The title of the film in fact emphasizes the famous Argentinian footballer’s saying after beating England in the 1986 World Cup in Mexico (the year in which the film takes place), when he said that winning was “the hand of God”. Sorrentino achieves a more linear and narrative work than his previous films, where he limits the almost surrealistic scenes that characterize his peculiar style. The visual fantasy typical of the author is not lacking, nor are his extravagant characters, but they are at the service of a drier, less redundant story, where the illusions, joys, and despair of a young man who believes in the possibility that everything can be useful, including pain, to look forward to a new life.
The main character in Paul Schrader‘s film The Card Counter, which returns to Venice after the unsuccessful First Reformed in 2017, also wants a new life. William Tell is an ex-convict who spends his time traveling around the United States playing in various casinos thanks to his expertise in card counting. In reality, he does so in an attempt to resolve an inner conflict that distresses him and that he seems to be able to master only by maintaining a linear and in many ways anonymous and nondescript life. Finding and helping a young man who seems to suffer from the same restlessness as he does offer him the chance to find a form of catharsis for his existence, but plans don’t always work out the way you want them to.
Schrader tells his umpteenth story of guilt and atonement in a very linear and austere style, masterfully using the essential performance of a remarkable Oscar Isaac. The pace is leisurely but engages the viewer at every minute until the end, reminiscent in its almost inexorable denouement —despite the totally different plot— of the journey followed by the thief in Robert Bresson‘s Pickpocket, an author much loved by the American director.
Oscar Isaac in The Card Counter. ©2021 Focus Features, LLC
Also interesting is Il Buco by Italian director Michelangelo Frammartino. An attempt at extreme cinema, as its little more than ninety minutes are spent without dialogue or music. The style is close to that of a documentary, focusing on the story of a speleological expedition that, in 1961, studied a cave more than 600 meters deep in southern Italy. The filmmaker makes us experience the descent into the depths of the earth as a difficult and distressing journey, which seems to have no end, by introducing his camera into the actual cave that was explored in the past. At the same time, he depicts the work, life, and death of a local shepherd, creating parallelism that is evocative, if at times a little pretentious and forced. The pace is leisurely, but never tedious, thanks to suggestive images between light and darkness.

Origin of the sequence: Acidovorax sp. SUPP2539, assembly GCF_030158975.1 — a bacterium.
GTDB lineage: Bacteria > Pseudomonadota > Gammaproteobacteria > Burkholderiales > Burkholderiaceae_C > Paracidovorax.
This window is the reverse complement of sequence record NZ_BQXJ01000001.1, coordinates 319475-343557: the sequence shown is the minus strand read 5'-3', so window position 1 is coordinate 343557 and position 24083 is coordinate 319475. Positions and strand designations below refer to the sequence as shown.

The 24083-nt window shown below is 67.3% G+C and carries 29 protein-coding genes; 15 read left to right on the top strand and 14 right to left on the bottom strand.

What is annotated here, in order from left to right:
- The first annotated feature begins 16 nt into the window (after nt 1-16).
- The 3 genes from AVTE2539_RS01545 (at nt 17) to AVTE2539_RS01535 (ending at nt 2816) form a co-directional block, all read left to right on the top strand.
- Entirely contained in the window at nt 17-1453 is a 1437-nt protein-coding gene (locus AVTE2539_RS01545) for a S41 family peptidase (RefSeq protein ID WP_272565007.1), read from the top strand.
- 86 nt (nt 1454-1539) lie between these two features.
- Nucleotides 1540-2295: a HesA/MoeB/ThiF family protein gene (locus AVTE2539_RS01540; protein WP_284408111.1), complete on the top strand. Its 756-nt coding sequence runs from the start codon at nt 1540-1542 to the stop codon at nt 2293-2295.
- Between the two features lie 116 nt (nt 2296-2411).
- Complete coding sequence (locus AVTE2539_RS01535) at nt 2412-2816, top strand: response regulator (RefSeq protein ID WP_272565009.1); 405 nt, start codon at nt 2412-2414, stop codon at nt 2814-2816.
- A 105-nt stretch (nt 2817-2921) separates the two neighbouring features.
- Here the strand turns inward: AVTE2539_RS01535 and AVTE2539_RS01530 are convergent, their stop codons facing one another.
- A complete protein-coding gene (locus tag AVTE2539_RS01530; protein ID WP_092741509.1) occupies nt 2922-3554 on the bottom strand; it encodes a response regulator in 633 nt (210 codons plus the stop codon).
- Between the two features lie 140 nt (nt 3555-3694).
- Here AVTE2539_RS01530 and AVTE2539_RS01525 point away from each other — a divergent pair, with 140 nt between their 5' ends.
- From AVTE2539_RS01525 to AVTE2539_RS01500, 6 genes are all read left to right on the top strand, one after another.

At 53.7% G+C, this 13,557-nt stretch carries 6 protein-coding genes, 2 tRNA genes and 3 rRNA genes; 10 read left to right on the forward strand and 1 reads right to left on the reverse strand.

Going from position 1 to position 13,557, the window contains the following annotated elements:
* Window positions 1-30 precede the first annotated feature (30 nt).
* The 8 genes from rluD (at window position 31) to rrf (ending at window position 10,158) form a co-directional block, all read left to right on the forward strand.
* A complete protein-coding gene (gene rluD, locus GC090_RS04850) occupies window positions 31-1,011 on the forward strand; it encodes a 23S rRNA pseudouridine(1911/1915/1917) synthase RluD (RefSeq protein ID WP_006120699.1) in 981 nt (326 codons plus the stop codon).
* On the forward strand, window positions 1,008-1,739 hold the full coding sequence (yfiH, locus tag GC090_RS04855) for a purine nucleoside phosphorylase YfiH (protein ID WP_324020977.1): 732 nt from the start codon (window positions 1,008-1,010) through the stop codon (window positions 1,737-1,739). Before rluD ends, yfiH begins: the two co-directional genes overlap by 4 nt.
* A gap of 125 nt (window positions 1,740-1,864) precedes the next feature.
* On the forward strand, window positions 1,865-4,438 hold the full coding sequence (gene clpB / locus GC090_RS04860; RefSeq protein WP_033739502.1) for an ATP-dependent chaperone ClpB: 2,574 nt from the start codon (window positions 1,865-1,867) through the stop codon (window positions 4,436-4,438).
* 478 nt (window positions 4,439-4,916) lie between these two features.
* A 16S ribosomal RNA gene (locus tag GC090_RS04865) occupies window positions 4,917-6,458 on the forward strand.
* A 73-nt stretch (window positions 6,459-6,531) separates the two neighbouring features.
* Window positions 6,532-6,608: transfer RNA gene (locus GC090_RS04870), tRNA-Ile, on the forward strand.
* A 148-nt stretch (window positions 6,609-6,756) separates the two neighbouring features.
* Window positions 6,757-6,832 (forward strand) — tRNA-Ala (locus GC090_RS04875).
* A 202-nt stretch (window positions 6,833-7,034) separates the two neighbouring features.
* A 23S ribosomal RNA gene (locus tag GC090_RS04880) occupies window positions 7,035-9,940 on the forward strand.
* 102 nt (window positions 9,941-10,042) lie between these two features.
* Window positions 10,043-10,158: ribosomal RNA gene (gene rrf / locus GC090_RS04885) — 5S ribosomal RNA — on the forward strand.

Among the big names in the official selection at Venice was also Jane Campion, who returns to feature films after a 12-year absence, following her successful Bright Star in 2009. Inspired by a 1967 novel by Thomas Savage, The Power of the Dog tells the story of two brothers, Phil and George Burbank, wealthy ranchers in 1920s Montana. Both run their ranch; George (Jesse Plemons) is a methodical, respectable man, while Phil (an immense Benedict Cumberbatch) is a gruff, dark character with homophobic traits who seems to devote himself only to the more practical aspects of ranching. The entry of a local widow Rose (Kristen Dunst) and her fragile and troubled son Peter (Kodi Smit-McPhee) into the lives of the two brothers triggers a series of tensions in Phil that will lead to an unpredictable turn of events.
Campion achieves a very suggestive film in terms of the psychological development of the characters and the visual aspect, as always in his work, is very suggestive and lyrical. There are several moments in which the New Zealand director’s camera manages to convey anguish and unease with penetrating close-up shots and evocative, dazzling landscape images. Less convincing, however, is the way in which the story is told, which is somewhat rushed in the final minutes, detracting somewhat from the strength of the rest of the film, which up to that point was undoubtedly fascinating.
In the first days of the Venice Film Festival, the out-of-competition section was highlighted above all by the presence of Dune, the American blockbuster production by director Denis Villeneuve. A work of great ambition and with a stellar cast, starting with the young Timothée Chalamet in the role of Paul Atreides, Dune was presented as the beginning of a project that will certainly be more extensive and will see other titles from the famous science fiction saga devised by Frank Herbert on the screen. In fact, the film presents only the beginning of a story that is suspended halfway through, despite the 155 minutes of this first part.
The result is a prodigy of special effects, never before seen so realistic and fascinating, and a highly evocative setting. However, some of the characters seem only sketched, others lack the necessary depth and the narrative rhythm is somewhat dull, while the soundtrack ends up being tedious, excessively redundant and at many moments unnecessarily deafening. If the intention was to do something different from David Lynch‘s 1984 version, Villeneuve has undoubtedly succeeded, but by renouncing the disturbing originality, visual and narrative, that characterized its illustrious predecessor.